In Part 1, we created a basic D3 component with React that responds to updates. We can take this a step further if we want. Animation is one of the things D3 does really well, but the details can be a bit challenging at first. We can abstract these away in our component and provide an easy way for anyone to reuse our work.
While the Redux documentation is robust and includes links to some great video tutorials and example projects, it can all be overwhelming. The goal of this post is to be an effective primer for all those resources.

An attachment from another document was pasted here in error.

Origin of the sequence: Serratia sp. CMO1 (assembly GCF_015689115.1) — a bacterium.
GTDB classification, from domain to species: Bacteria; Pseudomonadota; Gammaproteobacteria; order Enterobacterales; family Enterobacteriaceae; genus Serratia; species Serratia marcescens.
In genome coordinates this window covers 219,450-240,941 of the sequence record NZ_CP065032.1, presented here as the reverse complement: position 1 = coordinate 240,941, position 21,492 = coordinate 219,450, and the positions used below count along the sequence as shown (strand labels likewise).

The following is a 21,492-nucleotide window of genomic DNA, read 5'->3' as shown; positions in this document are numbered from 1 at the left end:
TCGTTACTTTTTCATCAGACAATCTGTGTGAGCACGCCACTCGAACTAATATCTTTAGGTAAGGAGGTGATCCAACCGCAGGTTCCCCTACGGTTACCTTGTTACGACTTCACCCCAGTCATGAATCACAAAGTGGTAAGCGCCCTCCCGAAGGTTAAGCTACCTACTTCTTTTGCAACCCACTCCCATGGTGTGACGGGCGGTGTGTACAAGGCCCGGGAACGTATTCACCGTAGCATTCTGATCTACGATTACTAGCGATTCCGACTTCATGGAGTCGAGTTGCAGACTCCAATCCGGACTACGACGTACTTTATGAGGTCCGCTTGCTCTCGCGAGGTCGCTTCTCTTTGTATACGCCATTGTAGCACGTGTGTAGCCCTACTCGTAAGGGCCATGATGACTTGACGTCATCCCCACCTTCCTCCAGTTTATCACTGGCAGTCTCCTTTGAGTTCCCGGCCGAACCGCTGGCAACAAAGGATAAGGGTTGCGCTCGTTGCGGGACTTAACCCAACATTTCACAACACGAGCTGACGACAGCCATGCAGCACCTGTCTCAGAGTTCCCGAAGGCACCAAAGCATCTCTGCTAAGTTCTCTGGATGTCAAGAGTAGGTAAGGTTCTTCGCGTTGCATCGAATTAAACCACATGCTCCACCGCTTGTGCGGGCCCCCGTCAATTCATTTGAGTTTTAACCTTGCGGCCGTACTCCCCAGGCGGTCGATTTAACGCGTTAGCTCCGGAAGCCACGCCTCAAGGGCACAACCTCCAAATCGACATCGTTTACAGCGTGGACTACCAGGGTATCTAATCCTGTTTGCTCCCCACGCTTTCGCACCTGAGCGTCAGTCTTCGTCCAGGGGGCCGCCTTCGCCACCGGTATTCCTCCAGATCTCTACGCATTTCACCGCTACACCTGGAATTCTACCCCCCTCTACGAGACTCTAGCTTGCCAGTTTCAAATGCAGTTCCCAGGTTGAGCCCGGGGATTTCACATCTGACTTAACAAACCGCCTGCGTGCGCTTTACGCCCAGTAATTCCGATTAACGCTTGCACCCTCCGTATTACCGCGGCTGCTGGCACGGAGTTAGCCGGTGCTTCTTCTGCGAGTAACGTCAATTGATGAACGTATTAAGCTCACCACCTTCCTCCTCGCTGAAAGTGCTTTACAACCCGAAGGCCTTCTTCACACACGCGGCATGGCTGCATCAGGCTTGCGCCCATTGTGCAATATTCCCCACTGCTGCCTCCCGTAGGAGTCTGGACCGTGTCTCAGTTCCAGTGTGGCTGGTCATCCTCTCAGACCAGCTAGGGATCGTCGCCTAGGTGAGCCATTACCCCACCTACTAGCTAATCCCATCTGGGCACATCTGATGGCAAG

As with any development, test-driving features is the way to go in a Flux app. As I’ve been learning this technology, I’ve been collecting some of the less obvious patterns that make testing easier. In this post, we’ll take a look at some of these strategies, to make it easier for you to build the next big thing.
Here at Quick Left, we're big fans of React, and wanted to contribute to the work that community is doing.
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